“Education as the exercise of domination stimulates the credulity of students, with the ideological intent (often not perceived by educators) of indoctrinating them to adapt to the world of oppression.” – Paulo Friere, Pedagogy of the Oppressed The tenets of popular education are well-defined in Friere’s most famous work, and although educators in El Salvador may not have had direct access to Pedagogy of the Oppressed the education system they developed was in line with his proposed pedagogy.

The Motivation of a Suicide Bomber

Posted on August 31, 2010

The Arab-Israeli conflict has a long and complicated history, with massacres and violent acts committed by both sides and each with their own cultural, religious, and personal motivations. The Palestinians and the Israelis have valid, but conflicting interests in the area and brokering a long lasting peace deal has been unachievable. The conflict has been characterized by military incursions, forced resettlement, revenge killings, and terrorist attacks, including the more recent use of suicide bombings.

Reflections on the Cultural Revolution

Posted on August 23, 2010

Personal reflections can reveal some of the most intimate details from history, but as they involve personal perspective they often only reveal one part of the story. In China, Chairman Mao’s Cultural Revolution affected millions of Chinese, particularly intellectuals and their families, as evidenced in Balzac and the Little Chinese Seamstress and _Wild Swan_s. Both works are either partly or solely based on the personal experiences of the authors, dealing with the period in their life affected by the Cultural Revolution.

The Church in Latin America

Posted on August 19, 2010

In order to understand the behavior of the conquistadors and Spanish colonizers in the Americas, one must also understand the atmosphere of Spain at the time of Columbus’ discovery. Remaining Arabs and 150,000 Jews were expelled from Spain and Queen Isabella had become one of the chief advocates of the inquisition. Catholicism had been united with the battle to spread Spanish power throughout the world. With this knowledge and religious fervor in hand, the Spanish colonizers entered South America with both the Crown and God behind them as they plundered the land and decimated the Indian population.

Democracy Sometimes Leads to Totalitarianism

Posted on August 13, 2010

The emergence of liberalism was a long and slow process evolving from various revolutions such as Protestantism, industrialization, scientific development, the Enlightenment, and the American and French revolutions. With each phase came reform and as citizens challenged the status quo, new ideas and concepts regarding society, government, and economics materialized. The main principles that have come to define liberalism are individual liberty, private enterprise, and democratic government. Springing from these main principles are modern notions of equality, freedom of speech and press, religious toleration, and secular society.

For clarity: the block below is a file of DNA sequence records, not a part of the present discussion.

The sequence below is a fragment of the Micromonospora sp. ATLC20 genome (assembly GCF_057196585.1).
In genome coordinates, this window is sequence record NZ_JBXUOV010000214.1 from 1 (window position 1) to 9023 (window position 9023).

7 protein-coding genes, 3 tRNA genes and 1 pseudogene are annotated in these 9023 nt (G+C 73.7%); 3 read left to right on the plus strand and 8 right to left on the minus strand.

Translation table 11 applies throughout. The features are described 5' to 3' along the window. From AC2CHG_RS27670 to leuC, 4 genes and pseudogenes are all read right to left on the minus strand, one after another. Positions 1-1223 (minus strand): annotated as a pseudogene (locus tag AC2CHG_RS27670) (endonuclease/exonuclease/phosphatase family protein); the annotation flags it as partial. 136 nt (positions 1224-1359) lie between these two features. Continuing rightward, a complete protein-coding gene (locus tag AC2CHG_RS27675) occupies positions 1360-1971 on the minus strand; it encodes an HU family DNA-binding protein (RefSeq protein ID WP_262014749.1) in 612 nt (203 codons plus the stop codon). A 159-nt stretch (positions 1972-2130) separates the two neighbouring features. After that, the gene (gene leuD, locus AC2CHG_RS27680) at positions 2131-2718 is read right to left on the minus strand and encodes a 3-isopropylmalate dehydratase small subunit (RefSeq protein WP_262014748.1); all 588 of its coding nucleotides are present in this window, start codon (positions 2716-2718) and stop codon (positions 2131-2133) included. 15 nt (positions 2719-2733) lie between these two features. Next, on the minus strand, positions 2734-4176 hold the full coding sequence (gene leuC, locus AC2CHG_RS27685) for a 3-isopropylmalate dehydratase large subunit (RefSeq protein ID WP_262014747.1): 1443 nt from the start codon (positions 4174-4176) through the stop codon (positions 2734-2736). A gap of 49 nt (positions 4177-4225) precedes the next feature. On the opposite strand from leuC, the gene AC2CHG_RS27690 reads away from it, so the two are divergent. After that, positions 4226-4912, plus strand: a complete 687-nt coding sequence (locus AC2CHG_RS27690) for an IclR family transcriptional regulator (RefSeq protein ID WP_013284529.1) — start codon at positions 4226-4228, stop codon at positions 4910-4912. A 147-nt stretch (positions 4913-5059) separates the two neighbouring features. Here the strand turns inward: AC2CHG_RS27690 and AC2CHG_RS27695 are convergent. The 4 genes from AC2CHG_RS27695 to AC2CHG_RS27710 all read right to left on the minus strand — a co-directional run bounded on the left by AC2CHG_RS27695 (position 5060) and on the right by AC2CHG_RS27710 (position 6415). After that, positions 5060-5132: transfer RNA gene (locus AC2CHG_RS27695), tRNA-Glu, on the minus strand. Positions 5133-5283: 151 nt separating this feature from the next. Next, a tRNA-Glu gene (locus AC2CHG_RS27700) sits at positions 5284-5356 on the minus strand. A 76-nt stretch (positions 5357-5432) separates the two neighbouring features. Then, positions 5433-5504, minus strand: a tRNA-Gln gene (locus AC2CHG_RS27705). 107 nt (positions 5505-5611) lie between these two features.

Lessons from the Cold War

Posted on August 10, 2010

Emerging from the terrible destruction of World War Two the world faced a new form of conflict and tension with the advent of the Cold War, primarily between the two superpowers the Soviet Union and the United States. The initial phase of this war began immediately following the end of WWII in 1946, extending through to the mid 1950s with the stalemate of the Korean War and a change of leadership in the Soviet.

The Colonial Economy of Spanish America

Posted on August 3, 2010

Throughout the colonial period of Spanish America, the main focus of the Spanish Crown was on developing the mining industry at the expense of agricultural production for export. Agricultural development was not consistent within or between the various viceroyalties and with the exception of Venezuela and Cuba, most agriculture was on a subsistence level or developed independently of the Crown. The clear objective of the conquistadors was acquiring precious metals such as gold and silver, and this objective also suited the Crown who saw vast sums of silver flow into its coffers.

The Bookseller of Kabul

Posted on July 26, 2010

Åsne Seierstad’s international bestseller The Bookseller of Kabul is one of those rare pieces of literature that artfully bridges the gap between storytelling and recording history. As a source, her book may not satisfy the strict requirements of empirical primary sources, but it certainly is an important source of social, cultural and women’s history in Afghanistan. Although controversy has surfaced since its publication and the real bookseller has refuted many of its details, Seierstad has written such a balanced and objective account that it is difficult to completely discount her work as fictional or untrustworthy.

Legacies of the French Revolution

Posted on July 22, 2010

The French Revolution beginning in 1789, ushered in a new era for European society and politics. While the period was marked by social upheaval, political uncertainty, radicalism, and mass terror, both the direct and indirect consequences of the revolution would have a profound effect on the development of Europe and ultimately the modern world. It challenged the traditional social structure, called for equality for all men, demanded protection of human rights, and would inspire future revolutionaries and movements against unjust authorities.

I Want to be Australia's First Female Prime Minister

Posted on July 2, 2010

I can remember as a child in Australia, wondering why the Prime Minister was always some old, boring man. I thought maybe women somehow were not allowed into the position until I discussed it with my parents. When I discovered it was just because no one had voted one in yet, I was shocked. I was also slightly excited by the possibility that maybe I could one day be the first female PM.